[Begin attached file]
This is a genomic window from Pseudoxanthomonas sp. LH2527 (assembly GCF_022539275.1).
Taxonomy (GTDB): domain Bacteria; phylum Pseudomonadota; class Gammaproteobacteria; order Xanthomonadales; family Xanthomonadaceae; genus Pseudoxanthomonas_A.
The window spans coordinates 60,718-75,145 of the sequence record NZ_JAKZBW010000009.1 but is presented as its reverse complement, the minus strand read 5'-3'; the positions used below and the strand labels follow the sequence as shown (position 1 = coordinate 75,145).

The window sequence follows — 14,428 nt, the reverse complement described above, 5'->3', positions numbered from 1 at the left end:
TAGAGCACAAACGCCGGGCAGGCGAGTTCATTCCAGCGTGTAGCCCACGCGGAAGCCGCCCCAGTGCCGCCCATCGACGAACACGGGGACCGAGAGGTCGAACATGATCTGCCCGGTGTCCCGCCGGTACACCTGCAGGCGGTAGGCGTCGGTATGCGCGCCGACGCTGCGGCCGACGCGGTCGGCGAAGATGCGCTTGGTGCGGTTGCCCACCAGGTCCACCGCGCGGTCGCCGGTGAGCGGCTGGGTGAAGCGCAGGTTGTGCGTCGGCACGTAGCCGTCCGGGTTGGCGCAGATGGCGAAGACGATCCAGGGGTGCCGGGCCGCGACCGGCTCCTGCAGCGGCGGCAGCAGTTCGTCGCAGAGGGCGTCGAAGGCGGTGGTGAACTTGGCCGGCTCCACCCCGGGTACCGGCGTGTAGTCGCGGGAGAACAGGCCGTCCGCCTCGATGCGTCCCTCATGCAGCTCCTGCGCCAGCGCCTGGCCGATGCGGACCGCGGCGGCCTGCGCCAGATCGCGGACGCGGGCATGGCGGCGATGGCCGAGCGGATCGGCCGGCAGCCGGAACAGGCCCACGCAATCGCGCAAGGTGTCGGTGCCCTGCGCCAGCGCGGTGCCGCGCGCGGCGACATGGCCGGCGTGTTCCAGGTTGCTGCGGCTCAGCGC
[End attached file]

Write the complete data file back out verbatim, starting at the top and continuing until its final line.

This is a genomic window from Pseudoxanthomonas sp. LH2527 (assembly GCF_022539275.1).
Taxonomy (GTDB): domain Bacteria; phylum Pseudomonadota; class Gammaproteobacteria; order Xanthomonadales; family Xanthomonadaceae; genus Pseudoxanthomonas_A.
The window spans coordinates 60,718-75,145 of the sequence record NZ_JAKZBW010000009.1 but is presented as its reverse complement, the minus strand read 5'-3'; the positions used below and the strand labels follow the sequence as shown (position 1 = coordinate 75,145).

The window sequence follows — 14,428 nt, the reverse complement described above, 5'->3', positions numbered from 1 at the left end:
TAGAGCACAAACGCCGGGCAGGCGAGTTCATTCCAGCGTGTAGCCCACGCGGAAGCCGCCCCAGTGCCGCCCATCGACGAACACGGGGACCGAGAGGTCGAACATGATCTGCCCGGTGTCCCGCCGGTACACCTGCAGGCGGTAGGCGTCGGTATGCGCGCCGACGCTGCGGCCGACGCGGTCGGCGAAGATGCGCTTGGTGCGGTTGCCCACCAGGTCCACCGCGCGGTCGCCGGTGAGCGGCTGGGTGAAGCGCAGGTTGTGCGTCGGCACGTAGCCGTCCGGGTTGGCGCAGATGGCGAAGACGATCCAGGGGTGCCGGGCCGCGACCGGCTCCTGCAGCGGCGGCAGCAGTTCGTCGCAGAGGGCGTCGAAGGCGGTGGTGAACTTGGCCGGCTCCACCCCGGGTACCGGCGTGTAGTCGCGGGAGAACAGGCCGTCCGCCTCGATGCGTCCCTCATGCAGCTCCTGCGCCAGCGCCTGGCCGATGCGGACCGCGGCGGCCTGCGCCAGATCGCGGACGCGGGCATGGCGGCGATGGCCGAGCGGATCGGCCGGCAGCCGGAACAGGCCCACGCAATCGCGCAAGGTGTCGGTGCCCTGCGCCAGCGCGGTGCCGCGCGCGGCGACATGGCCGGCGTGTTCCAGGTTGCTGCGGCTCAGCGC